Five Finger Death Punch "The Wrong Side of Heaven and the Righteous Side of Hell, Volume 1" Album Review — 5 out of 5 stars
Tue, 16 Jul 2013 09:10:11
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"Like it or not, I'm still a part of you," says Five Finger Death Punch singer Ivan Moody on "Diary of a Deadman", the final footnote to the band's anxiously awaited, The Wrong Side of Heaven and the Righteous Side of Hell, Volume 1.
The line itself seems to be directed at an estranged lover, but he could very well be speaking about his band's place in heavy metal. Five Finger Death Punch aren't going anywhere, and that's a relief for rock 'n' roll fans everywhere. They've rightfully risen through the ranks to the top of hard rock and heavy metal. They're co-headlining the Rockstar Energy Mayhem Festival all summer, and they're releasing their best album to date on July 30 via Prospect Park. Make no mistake about it. This is Five Finger Death Punch's masterpiece thus far, and we're only graced with the first half. The ambition extends to new heights, reaching the level of their impressive Iron Maiden-size stage production.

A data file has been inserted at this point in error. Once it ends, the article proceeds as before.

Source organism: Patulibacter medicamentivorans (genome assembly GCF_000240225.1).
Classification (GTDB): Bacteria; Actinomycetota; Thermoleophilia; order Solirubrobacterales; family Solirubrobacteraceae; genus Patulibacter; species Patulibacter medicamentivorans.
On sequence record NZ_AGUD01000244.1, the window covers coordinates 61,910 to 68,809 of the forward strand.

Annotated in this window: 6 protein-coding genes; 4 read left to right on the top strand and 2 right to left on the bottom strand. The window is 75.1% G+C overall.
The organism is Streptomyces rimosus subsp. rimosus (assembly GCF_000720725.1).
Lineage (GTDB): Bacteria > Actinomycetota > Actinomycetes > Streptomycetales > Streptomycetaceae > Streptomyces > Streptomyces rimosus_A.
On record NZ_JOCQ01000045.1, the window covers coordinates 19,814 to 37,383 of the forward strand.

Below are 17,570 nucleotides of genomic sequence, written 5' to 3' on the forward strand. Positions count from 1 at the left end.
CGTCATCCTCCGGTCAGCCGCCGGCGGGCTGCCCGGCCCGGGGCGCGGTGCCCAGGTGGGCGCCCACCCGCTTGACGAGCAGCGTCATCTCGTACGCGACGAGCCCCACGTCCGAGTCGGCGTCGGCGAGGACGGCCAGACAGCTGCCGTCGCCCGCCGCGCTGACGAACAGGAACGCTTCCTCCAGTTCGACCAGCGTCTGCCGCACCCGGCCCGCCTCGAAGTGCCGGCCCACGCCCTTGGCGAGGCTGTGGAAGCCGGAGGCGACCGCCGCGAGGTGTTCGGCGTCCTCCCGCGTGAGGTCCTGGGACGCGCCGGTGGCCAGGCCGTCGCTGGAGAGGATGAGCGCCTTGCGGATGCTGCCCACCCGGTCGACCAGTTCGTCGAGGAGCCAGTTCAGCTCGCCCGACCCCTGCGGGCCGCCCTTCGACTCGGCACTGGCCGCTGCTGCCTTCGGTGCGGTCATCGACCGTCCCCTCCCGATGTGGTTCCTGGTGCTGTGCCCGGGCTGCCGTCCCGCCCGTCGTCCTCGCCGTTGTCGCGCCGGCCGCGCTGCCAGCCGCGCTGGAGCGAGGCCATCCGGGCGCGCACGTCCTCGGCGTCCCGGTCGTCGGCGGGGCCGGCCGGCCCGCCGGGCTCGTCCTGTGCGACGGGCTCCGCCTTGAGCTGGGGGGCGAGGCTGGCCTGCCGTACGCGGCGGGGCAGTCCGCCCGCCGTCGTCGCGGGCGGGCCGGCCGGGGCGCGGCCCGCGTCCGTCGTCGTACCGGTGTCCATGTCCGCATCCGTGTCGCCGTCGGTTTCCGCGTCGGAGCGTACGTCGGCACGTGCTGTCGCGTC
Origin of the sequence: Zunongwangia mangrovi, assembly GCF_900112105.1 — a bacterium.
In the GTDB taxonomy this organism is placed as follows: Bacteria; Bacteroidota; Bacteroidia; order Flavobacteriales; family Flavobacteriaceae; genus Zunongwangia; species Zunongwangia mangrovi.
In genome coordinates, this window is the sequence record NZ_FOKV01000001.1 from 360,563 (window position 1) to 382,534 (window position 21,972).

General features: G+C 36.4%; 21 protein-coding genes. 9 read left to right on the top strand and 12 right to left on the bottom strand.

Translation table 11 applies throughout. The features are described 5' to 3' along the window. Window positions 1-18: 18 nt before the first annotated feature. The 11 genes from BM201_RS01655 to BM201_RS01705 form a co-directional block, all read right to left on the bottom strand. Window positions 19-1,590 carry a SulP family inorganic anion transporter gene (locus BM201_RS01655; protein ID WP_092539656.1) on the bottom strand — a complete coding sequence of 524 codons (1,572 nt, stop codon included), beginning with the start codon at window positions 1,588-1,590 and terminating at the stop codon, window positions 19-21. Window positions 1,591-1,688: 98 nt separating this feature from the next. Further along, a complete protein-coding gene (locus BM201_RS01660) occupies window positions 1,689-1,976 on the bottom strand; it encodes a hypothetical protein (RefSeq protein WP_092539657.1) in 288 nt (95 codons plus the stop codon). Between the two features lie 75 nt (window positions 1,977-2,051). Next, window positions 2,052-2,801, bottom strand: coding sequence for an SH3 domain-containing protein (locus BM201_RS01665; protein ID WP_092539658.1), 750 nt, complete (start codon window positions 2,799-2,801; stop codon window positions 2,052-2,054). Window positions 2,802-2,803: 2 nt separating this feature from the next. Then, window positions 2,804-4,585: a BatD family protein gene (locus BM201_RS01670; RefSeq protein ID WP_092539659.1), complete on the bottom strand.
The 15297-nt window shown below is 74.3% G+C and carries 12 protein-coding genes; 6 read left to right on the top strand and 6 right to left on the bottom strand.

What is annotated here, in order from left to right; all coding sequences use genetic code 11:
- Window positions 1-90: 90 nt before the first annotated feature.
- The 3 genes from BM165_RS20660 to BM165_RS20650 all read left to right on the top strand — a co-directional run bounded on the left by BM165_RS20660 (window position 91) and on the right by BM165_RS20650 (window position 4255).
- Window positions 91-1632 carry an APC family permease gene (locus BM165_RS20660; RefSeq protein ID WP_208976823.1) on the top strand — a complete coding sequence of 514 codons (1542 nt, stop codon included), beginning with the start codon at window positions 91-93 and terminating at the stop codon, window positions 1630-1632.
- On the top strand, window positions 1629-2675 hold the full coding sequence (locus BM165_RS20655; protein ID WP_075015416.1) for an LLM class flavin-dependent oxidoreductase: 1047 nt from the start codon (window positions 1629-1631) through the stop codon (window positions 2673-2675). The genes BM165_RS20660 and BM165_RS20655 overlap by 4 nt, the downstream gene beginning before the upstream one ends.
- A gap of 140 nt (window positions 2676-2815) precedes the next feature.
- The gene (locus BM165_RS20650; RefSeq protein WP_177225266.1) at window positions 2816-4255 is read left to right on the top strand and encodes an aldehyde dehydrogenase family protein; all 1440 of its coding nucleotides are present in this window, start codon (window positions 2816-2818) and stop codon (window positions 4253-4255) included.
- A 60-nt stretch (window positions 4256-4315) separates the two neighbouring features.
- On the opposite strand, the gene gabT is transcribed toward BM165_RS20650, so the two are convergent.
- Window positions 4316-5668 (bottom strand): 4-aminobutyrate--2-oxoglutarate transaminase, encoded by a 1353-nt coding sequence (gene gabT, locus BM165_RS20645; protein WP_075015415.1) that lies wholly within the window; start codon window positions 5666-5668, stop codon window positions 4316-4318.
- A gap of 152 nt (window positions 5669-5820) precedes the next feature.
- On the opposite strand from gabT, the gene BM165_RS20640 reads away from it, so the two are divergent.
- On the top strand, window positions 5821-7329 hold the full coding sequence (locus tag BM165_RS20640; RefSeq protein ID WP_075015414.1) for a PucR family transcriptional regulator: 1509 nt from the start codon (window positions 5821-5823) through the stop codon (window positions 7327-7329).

"Watch You Bleed" slips from an elegant acoustic intro driven by Moody's soulful vocal mourning just before snapping into their signature dual guitar neck snap courtesy of Zoltan Bathory and Jason Hook. Jeremy Spencer anchors a mind-numbing double bass drum chug as Chris Kael holds down a potent bass wallop. "You" showcases just how airtight of a unit Bathory and Hook remain as Moody growls his ever-living heart out. "Burn MF" might just be the heaviest salvo in the band's catalog exploding on impact as Spencer, Hook, Bathory, and Kael lock into a veritable sonic steamroll. Mind you, Moody's hook will be screamed back to the band for years to come at headlining festival spots worldwide.
As always though, Five Finger Death Punch take flight on the more intimate moments. "Wrong Side of Heaven" glides from a warm lead into Moody's introspective ruminations on heaven and hell. Elsewhere, "Anywhere But Here" drives down another road altogether.
The guest spots round out the sound, expanding it massively. Tech N9ne's rapid-fire cadence blasts through the cover of LL Cool J's "Mama Said You Knock Out", while the "Metal God" Rob Halford's howl casts a spell over "Lift Me Up". Maria Brink of In This Moment infuses operatic soulfulness on to "Anywhere But Here", while Hatebreed mainman Jamey Jasta's rugged stomp parts the waters on "Dot Your Eyes" and "I.M. Sin" channels legendary bombast from Max Cavalera of Soulfly.
Welcome to The Wrong Side of Heaven and the Righteous Side of Hell, Volume 1. It's one of the best hard rock records of 2013.
Are you excited for the record?